SCREEN-L Archives

August 1995, Week 5


Options: Use Monospaced Font
Show Text Part by Default
Show All Mail Headers

Message: [<< First] [< Prev] [Next >] [Last >>]
Topic: [<< First] [< Prev] [Next >] [Last >>]
Author: [<< First] [< Prev] [Next >] [Last >>]

Print Reply
NORMAN TAYLOR <[log in to unmask]>
Reply To:
Film and TV Studies Discussion List <[log in to unmask]>
Tue, 29 Aug 1995 23:27:16 EDT
text/plain (69 lines)
On Monday 28 Aug Tony Williams asked us to consider Kubrick's perspective:
>If you directed a complex film with overtones of violence would you want your
smeared on the front page of Rupert Murdoch's THE SUN (along with the NEWS OF
THE WORLD, THE STAR, DAILY MIRROR and all the mind-polluting tabloids in the
U.K. - plus the abysmal level of market-forces television now endemic) and see
it distorted,
defiled, trashed out of all recognition without having the benefit of an
intelligent discussion?<
If I directed a film that I believed in, then frankly my dear I wouldn't give a
damn about what
the likes of Murdock's mind-numbing minions thought.  And like I said; every
artist runs the
risk of being misunderstood.  But don't get me wrong.  Let me say that I agreed
Kubrick's action originally - especially in the light of what Mick Broderick
says about the
decision to withdraw the film stemming from repeated death threats against
Kubrick's family (by
rightwing 'moral watchdogs') and a legal defence "mounted by thugs to try and
argue in court
cause-and-effect after watching the film."(Tues, Aug 29)  Kubrick's gesture was
to treat the
UK with the childish punishment it deserved - slap their hands and take the ball
away before
more windows are broken (to extend my metaphor).  As for what Tony Williams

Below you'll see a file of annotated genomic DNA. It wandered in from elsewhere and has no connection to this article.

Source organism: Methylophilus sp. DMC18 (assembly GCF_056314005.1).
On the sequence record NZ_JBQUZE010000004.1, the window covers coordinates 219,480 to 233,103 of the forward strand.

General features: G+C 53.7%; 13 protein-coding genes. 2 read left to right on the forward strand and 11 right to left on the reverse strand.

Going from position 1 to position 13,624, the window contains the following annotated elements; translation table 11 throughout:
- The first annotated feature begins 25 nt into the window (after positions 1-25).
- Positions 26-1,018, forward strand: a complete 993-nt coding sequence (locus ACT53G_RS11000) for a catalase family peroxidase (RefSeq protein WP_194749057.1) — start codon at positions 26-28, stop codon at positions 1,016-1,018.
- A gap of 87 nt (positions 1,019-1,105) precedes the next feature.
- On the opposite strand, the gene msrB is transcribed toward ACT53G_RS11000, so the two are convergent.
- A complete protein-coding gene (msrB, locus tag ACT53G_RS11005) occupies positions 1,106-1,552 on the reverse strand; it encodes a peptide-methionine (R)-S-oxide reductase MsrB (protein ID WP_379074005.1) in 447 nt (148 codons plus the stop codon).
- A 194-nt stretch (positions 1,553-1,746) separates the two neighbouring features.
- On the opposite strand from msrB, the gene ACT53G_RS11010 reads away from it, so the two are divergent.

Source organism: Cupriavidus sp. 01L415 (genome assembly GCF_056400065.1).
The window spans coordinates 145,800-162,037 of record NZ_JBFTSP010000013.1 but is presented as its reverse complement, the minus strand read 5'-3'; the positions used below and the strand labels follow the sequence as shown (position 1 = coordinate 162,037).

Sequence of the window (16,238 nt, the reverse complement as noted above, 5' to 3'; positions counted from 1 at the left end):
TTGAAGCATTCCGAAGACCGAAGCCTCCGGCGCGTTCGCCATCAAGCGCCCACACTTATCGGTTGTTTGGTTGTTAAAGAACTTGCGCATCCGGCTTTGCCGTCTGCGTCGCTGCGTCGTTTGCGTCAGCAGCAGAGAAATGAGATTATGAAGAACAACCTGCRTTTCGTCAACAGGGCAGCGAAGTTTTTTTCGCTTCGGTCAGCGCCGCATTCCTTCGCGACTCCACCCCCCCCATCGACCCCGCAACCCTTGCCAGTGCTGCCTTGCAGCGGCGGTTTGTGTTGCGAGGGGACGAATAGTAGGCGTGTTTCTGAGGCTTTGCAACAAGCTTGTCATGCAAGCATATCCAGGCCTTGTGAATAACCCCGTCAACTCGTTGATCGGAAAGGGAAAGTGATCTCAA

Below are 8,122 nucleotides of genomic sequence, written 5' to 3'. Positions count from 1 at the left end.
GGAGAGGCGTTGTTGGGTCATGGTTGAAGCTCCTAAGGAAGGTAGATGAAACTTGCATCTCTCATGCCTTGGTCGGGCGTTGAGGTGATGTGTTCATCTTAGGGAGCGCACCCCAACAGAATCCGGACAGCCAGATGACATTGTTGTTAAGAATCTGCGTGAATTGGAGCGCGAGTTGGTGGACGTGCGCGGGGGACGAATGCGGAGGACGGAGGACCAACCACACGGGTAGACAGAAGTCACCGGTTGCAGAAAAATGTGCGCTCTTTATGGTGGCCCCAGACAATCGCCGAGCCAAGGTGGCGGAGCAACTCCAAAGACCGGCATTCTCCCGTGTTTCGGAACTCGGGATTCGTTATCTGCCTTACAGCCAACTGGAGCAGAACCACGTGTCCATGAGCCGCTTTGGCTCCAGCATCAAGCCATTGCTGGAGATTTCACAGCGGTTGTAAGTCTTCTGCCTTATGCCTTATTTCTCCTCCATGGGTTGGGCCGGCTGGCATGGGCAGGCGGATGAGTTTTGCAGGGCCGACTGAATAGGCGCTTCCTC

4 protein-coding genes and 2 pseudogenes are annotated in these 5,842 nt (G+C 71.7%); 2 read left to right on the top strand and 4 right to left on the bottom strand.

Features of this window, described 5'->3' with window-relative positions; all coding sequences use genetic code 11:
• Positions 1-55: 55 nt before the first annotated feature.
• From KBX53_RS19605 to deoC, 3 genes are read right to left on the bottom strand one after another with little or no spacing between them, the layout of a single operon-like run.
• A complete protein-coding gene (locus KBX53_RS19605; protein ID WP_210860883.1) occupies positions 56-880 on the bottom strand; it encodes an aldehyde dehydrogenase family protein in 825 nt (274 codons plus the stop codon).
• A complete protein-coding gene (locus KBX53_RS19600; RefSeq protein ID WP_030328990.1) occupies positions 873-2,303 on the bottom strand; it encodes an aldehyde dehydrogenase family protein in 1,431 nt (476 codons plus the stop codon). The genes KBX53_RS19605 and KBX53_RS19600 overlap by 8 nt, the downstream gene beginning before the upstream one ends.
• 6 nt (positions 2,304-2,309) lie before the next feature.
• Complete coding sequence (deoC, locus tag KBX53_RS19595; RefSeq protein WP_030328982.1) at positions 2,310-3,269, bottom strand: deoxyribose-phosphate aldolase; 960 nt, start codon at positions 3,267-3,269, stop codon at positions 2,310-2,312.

calls "a British society now noted for crudeness, vulgarity, viciousness, and
right-wing reaction."  This is true from inside the UK, but after spending some
time in the US I get the impression that it is
viewed as a quaint little enclave that actually believes the Murdock comics that
countries (yes, like America) relegate to the supermarket checkout queue.
Despite the
British electorate's obsession with voting in the same people who have been
punishing them
(by striving to keep things the same) for the last 15 years or so, things have
moved on apace
since 1971.  Oliver Stone, for example, did not suffer from having NBK - a work
that is
arguably just as complex, and with more than a smattering of violence
contributing to claims
of copy-cat violence - smeared by the British "mind-polluting" tabloids.  Stone
Murdock at his own game (and perhaps there is an inherent danger here).  And,
lets face it,
the violence in ORANGE is going to seem pretty tame to 1996 audiences, which
will have
the benefit of hindsight to aid an interpretation of its polemic.  It may be
old, but maybe it still
has the power to change things.
So my point is that the effectiveness of Kubrick's original gesture has worn
off, and the
"benefit of an intelligent discussion" is only being prevented now by Kubrick
"Perhaps he is waiting for a change in society???"  Hey, Stanley, how about
having another
go at trying to make it change.
Norman Taylor
Bristol  UK
To signoff SCREEN-L, e-mail [log in to unmask] and put SIGNOFF SCREEN-L
in the message.  Problems?  Contact [log in to unmask]